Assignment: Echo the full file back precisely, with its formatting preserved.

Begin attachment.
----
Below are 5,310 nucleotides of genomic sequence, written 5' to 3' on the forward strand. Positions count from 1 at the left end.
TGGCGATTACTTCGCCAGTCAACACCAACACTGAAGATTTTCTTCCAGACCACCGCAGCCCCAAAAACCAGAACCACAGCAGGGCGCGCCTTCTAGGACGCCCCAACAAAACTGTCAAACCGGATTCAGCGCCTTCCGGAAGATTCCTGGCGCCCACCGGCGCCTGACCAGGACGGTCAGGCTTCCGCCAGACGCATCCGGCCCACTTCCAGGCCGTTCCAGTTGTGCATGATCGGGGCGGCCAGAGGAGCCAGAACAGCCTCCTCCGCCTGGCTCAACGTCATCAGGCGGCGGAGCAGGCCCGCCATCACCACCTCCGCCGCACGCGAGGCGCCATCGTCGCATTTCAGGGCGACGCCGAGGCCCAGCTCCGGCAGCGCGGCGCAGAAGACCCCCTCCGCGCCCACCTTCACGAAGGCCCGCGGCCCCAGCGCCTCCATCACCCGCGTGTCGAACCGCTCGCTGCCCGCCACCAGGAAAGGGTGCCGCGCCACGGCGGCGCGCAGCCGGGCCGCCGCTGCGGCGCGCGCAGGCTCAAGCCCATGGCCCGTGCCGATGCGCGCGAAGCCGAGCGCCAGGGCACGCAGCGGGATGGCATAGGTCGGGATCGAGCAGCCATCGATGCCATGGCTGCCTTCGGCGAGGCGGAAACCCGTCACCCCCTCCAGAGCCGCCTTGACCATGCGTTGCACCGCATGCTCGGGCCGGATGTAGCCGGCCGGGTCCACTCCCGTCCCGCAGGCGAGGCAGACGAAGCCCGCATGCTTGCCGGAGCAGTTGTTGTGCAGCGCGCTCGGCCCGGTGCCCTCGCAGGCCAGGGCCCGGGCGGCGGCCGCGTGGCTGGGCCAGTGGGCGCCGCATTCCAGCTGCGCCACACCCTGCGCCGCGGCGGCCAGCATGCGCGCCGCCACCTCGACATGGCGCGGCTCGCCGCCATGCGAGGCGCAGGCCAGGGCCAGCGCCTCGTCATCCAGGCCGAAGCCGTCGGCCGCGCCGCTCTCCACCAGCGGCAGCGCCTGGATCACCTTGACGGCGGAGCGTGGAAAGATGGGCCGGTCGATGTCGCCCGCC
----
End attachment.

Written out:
Below are 5,310 nucleotides of genomic sequence, written 5' to 3' on the forward strand. Positions count from 1 at the left end.
TGGCGATTACTTCGCCAGTCAACACCAACACTGAAGATTTTCTTCCAGACCACCGCAGCCCCAAAAACCAGAACCACAGCAGGGCGCGCCTTCTAGGACGCCCCAACAAAACTGTCAAACCGGATTCAGCGCCTTCCGGAAGATTCCTGGCGCCCACCGGCGCCTGACCAGGACGGTCAGGCTTCCGCCAGACGCATCCGGCCCACTTCCAGGCCGTTCCAGTTGTGCATGATCGGGGCGGCCAGAGGAGCCAGAACAGCCTCCTCCGCCTGGCTCAACGTCATCAGGCGGCGGAGCAGGCCCGCCATCACCACCTCCGCCGCACGCGAGGCGCCATCGTCGCATTTCAGGGCGACGCCGAGGCCCAGCTCCGGCAGCGCGGCGCAGAAGACCCCCTCCGCGCCCACCTTCACGAAGGCCCGCGGCCCCAGCGCCTCCATCACCCGCGTGTCGAACCGCTCGCTGCCCGCCACCAGGAAAGGGTGCCGCGCCACGGCGGCGCGCAGCCGGGCCGCCGCTGCGGCGCGCGCAGGCTCAAGCCCATGGCCCGTGCCGATGCGCGCGAAGCCGAGCGCCAGGGCACGCAGCGGGATGGCATAGGTCGGGATCGAGCAGCCATCGATGCCATGGCTGCCTTCGGCGAGGCGGAAACCCGTCACCCCCTCCAGAGCCGCCTTGACCATGCGTTGCACCGCATGCTCGGGCCGGATGTAGCCGGCCGGGTCCACTCCCGTCCCGCAGGCGAGGCAGACGAAGCCCGCATGCTTGCCGGAGCAGTTGTTGTGCAGCGCGCTCGGCCCGGTGCCCTCGCAGGCCAGGGCCCGGGCGGCGGCCGCGTGGCTGGGCCAGTGGGCGCCGCATTCCAGCTGCGCCACACCCTGCGCCGCGGCGGCCAGCATGCGCGCCGCCACCTCGACATGGCGCGGCTCGCCGCCATGCGAGGCGCAGGCCAGGGCCAGCGCCTCGTCATCCAGGCCGAAGCCGTCGGCCGCGCCGCTCTCCACCAGCGGCAGCGCCTGGATCACCTTGACGGCGGAGCGTGGAAAGATGGGCCGGTCGATGTCGCCCGCC